When you launch a sprint, rigid kickback transfers all of the power from your legs straight to the road and you accelerate into hyperspace – or at least that’s what I convinced myself was happening.

Even when tapping out a modest tempo, it felt as if I was going faster than usual on my local loops and testing roads. Obviously, this testimony is all anecdotal but safe to say these wheels certainly earn the ‘Rapide’ name for me.

When I turned off the flat and hit a climb, these wheels proved equally good at propelling me skywards. That 1,400g overall weight makes them an uncommonly light set of wheels for their depth. When slotted into the Giant TCR Advanced Pro 1 disc bike used to test them, the total bike weight came in at around 7.5kg, which isn't bad considering this isn't Giant’s top offering.

To go with that impressive performance, the rear wheel makes that lovely whoosh-ing sound when climbing, like an old steam train leaving the station, its pistons working double time. I like that sound a lot.

The biggest sacrifice Roval and Specialized have made in neglecting tubeless technology is comfort and puncture resistance. Realistically, though, did the Rapide CLX wheels not being tubeless affect me in terms of comfort in any way during the testing process? No, not one bit.

As Roval claims, these wheels have been designed to roll best with a set of 26mm tyres attached. With that in mind, I affixed a set of 25mm Continental GP5000 knowing that when pumped to my favoured 85psi were likely to measure around that 26mm mark, if not even wider. It proved a perfect match.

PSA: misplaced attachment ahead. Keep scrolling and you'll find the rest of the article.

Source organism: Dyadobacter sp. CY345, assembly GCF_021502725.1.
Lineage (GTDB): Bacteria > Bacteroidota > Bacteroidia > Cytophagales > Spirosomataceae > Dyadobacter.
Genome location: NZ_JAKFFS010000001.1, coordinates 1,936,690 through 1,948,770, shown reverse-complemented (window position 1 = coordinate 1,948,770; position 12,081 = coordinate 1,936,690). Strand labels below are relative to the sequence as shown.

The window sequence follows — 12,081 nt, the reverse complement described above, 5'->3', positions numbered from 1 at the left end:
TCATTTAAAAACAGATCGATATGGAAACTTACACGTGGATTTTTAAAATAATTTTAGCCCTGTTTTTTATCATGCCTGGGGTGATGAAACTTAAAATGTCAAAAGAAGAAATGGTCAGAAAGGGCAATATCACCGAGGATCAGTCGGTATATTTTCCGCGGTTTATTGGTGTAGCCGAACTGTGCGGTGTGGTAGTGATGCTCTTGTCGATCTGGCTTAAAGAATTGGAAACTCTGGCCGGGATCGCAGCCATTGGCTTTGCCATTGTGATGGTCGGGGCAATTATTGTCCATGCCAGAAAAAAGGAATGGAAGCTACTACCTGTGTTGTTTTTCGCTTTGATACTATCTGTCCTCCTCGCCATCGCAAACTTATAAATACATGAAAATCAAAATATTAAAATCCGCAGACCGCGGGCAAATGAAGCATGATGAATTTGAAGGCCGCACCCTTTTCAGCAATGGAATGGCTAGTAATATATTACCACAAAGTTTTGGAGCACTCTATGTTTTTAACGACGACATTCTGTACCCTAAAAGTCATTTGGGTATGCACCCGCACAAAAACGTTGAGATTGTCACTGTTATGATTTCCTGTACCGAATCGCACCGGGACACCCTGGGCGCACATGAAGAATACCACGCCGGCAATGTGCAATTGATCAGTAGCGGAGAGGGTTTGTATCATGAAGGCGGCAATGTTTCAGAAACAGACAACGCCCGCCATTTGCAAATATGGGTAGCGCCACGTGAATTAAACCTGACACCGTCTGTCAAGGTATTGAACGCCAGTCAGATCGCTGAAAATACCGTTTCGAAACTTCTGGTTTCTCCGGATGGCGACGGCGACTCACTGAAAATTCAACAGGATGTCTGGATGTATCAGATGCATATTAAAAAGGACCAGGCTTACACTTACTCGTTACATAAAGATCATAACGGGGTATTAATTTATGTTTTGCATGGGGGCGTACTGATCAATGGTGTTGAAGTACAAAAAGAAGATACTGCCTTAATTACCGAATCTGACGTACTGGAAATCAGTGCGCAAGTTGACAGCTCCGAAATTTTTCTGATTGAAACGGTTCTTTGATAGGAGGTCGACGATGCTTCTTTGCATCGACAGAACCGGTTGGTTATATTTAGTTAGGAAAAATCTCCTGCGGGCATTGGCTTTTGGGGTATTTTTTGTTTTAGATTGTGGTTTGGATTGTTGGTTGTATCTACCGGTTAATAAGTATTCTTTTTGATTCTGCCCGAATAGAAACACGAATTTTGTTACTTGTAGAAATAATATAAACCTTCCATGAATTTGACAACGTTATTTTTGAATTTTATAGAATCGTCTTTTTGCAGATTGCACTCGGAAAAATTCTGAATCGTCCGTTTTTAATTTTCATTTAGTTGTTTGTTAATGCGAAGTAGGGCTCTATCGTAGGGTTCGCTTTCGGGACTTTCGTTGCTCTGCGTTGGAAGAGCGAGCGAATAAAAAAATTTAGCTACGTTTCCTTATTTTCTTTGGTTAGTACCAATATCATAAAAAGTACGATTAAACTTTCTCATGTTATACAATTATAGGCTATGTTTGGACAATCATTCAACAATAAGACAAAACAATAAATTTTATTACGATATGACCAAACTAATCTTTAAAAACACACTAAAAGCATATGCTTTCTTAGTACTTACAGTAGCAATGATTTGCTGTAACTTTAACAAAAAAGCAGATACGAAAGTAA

For more, see the Roval website here.

It was as comfortable as you could expect from a set of 25mm tyres. Sure, if I was running these tubeless I could run lower pressure, which would mean a smoother ride but equally, but I was never left thinking, ‘If only these were tubeless then I’d be much more comfortable.'

Puncture resistance was not a concern either, in that I didn't puncture once despite testing these wheels throughout November, a month where the weather typically washes (or blows) anything and everything onto the roads.

The only real problem for me here is the price. These wheels cost £1,850, which will be out of range for a lot of riders. Ultimately, though, Roval designed these wheels to excel in performance rather than offer value – Deceuninck-QuickStep and Bora-Hansgrohe want wheels that will win races, after all.

At the same time, other brands are charging up to £3,000 for wheels that perform to this level, so despite their price they do offer decent value for money.

Ultimately, if I did have the money for such an investment myself, I would probably buy a set of Roval Rapide CLX wheels, partly because they do everything you could ask for from a set of top-end, modern, all-rounder carbon wheels... and partly because I know it would get under the skin of all my colleagues who constantly bemoan my resistance to converting to tubeless.